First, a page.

Project Materials




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1.1 General Introduction
Intelligent systems require knowledge organisation to interpret, evaluate, and analyse acquired data. Most of our daily activities, such as e-commerce, online booking, social media, e-shopping, and other information-rich settings, necessitate the use of intelligent systems.

Recommender systems engage with users in a personalised manner, gathering information about a user’s tastes or preferences and using this knowledge to make suggestions and provide aid in circumstances when users must choose between a large number of viable solutions.

This chapter attempts to describe the recommender system and its techniques, as well as to introduce multi-criteria recommender systems and a genetic algorithm.

This chapter will also introduce the problem statement, goals and objectives, significance, and scope of this investigation.

1.2 Background Of The Study
When researchers began focusing on recommendation problems that obviously depend on rating structure in the mid-1990s, the recommender system was identified as a free study topic (Adomavicius & Tuzhilin, 2005).

Recommender systems (RSs) are methods and software tools for engaging with huge and complicated information spaces in order to prioritise and recommend products, offers, and objects that are likely to be of interest to a given user (Ricci, Rokach, & Shapira, 2015).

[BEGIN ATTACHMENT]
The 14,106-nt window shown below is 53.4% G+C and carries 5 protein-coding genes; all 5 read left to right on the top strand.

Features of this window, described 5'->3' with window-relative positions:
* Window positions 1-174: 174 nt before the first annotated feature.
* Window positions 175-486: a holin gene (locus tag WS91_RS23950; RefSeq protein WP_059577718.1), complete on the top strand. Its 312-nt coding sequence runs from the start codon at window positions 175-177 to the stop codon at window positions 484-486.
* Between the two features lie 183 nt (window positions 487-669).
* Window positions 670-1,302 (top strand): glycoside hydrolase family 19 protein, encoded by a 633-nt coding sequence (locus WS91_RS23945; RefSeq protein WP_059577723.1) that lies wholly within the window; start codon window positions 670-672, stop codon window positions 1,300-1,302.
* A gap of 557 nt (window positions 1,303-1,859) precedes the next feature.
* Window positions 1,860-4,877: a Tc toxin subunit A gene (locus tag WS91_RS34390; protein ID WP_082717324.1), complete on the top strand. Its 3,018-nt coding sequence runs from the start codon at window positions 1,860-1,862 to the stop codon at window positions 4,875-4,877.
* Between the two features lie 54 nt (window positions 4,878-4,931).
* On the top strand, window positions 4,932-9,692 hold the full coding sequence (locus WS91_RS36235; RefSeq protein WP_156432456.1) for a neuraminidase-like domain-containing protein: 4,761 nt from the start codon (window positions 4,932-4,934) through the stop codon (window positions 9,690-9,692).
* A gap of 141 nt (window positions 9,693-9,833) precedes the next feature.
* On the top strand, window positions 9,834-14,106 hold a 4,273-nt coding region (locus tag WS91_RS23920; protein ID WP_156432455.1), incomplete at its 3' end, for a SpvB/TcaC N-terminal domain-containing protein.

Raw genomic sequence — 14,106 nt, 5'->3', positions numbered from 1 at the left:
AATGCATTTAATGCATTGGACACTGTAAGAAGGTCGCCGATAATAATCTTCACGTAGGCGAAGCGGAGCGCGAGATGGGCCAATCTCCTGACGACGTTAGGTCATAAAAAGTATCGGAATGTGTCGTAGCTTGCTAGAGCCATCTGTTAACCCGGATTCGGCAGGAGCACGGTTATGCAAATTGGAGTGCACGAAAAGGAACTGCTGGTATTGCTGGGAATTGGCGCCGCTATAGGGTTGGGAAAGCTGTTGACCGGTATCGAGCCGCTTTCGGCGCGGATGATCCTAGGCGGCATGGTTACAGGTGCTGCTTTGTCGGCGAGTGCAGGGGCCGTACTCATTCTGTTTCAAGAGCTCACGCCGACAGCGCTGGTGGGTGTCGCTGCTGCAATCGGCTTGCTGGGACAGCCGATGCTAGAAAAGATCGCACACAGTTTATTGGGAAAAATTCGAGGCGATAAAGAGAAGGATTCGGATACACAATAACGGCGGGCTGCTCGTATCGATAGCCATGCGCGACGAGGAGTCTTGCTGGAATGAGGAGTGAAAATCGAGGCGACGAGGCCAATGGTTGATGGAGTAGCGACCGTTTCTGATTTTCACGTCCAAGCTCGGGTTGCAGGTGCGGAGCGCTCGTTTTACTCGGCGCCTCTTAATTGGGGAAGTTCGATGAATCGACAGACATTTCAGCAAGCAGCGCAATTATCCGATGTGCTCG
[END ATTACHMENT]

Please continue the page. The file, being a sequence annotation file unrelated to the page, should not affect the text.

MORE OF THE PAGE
These recommendations relate to a variety of decision-making processes, such as which item or object to purchase, which movie to watch, which news to read online, which music to listen to, which airline to fly with, or which hotel to book (Ricci et al., 2015).

As a result of the variety of features of homogeneous products or services, related information, and choices available in the market place or in various application domains such as e-commerce, e-learning, e-government, and e-tourism, the recommender system has become widely used (Shambour, Hourani, & Fraihat, 2016).

The accuracy of the recommender system is an important component in determining how successfully it can acquire and process information. As a result, evaluating the recommender system has become an important and difficult undertaking.

One important aspect of evaluating the recommender 2 system is accuracy (Sohrabi, Toloo, Moeini, & Nalchigar, 2015). The goal of this research is to create an adaptive genetic algorithm to improve prediction accuracy and achieve a high correlation between expected and actual values in a multi-criteria recommender system.

1.2.1 Recommender Systems Techniques
The knowledge base, addressed domain, method, or technique employed during development can all affect the recommender system. Burke (2002) categorises the recommender into six distinct approaches:

The algorithm learns from the user’s previous likes and interests in this way, then offers matched things to the user based on that knowledge. The content-based approach relies on item features, thus a learning mechanism is used to establish the type of user profile that the content-based recommender will generate.

The similarity of the items is determined by the characteristics of the items (Ricci et al., 2015).
Collaborative filtering is the most well-known, established, and widely used technology (Burke, 2002).

It recommends things to the active user based on items previously enjoyed by other users with similar preferences. People-to-people correlation is used to describe collaborative filtering because the similarity in preferences of two users is reliant on their rating history (Ricci et al., 2015).